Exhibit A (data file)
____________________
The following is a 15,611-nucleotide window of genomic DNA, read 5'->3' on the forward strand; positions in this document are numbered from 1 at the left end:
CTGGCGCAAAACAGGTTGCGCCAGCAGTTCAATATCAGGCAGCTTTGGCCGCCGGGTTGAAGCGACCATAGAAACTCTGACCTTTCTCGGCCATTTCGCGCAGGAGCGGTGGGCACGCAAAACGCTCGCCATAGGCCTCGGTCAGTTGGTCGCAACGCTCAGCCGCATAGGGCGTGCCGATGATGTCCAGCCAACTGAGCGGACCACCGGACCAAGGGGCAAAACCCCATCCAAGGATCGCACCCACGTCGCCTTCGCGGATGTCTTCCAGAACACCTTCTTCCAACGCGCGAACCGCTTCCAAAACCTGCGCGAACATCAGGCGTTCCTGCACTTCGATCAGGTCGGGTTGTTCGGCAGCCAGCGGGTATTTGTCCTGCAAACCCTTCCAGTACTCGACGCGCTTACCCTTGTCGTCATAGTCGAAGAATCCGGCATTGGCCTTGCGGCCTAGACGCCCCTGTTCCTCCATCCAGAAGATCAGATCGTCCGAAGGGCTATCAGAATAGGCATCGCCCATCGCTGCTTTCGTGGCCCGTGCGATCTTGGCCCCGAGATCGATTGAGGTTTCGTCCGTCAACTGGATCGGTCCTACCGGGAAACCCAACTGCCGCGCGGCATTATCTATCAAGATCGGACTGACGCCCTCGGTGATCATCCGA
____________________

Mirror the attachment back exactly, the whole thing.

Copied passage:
The following is a 15,611-nucleotide window of genomic DNA, read 5'->3' on the forward strand; positions in this document are numbered from 1 at the left end:
CTGGCGCAAAACAGGTTGCGCCAGCAGTTCAATATCAGGCAGCTTTGGCCGCCGGGTTGAAGCGACCATAGAAACTCTGACCTTTCTCGGCCATTTCGCGCAGGAGCGGTGGGCACGCAAAACGCTCGCCATAGGCCTCGGTCAGTTGGTCGCAACGCTCAGCCGCATAGGGCGTGCCGATGATGTCCAGCCAACTGAGCGGACCACCGGACCAAGGGGCAAAACCCCATCCAAGGATCGCACCCACGTCGCCTTCGCGGATGTCTTCCAGAACACCTTCTTCCAACGCGCGAACCGCTTCCAAAACCTGCGCGAACATCAGGCGTTCCTGCACTTCGATCAGGTCGGGTTGTTCGGCAGCCAGCGGGTATTTGTCCTGCAAACCCTTCCAGTACTCGACGCGCTTACCCTTGTCGTCATAGTCGAAGAATCCGGCATTGGCCTTGCGGCCTAGACGCCCCTGTTCCTCCATCCAGAAGATCAGATCGTCCGAAGGGCTATCAGAATAGGCATCGCCCATCGCTGCTTTCGTGGCCCGTGCGATCTTGGCCCCGAGATCGATTGAGGTTTCGTCCGTCAACTGGATCGGTCCTACCGGGAAACCCAACTGCCGCGCGGCATTATCTATCAAGATCGGACTGACGCCCTCGGTGATCATCCGA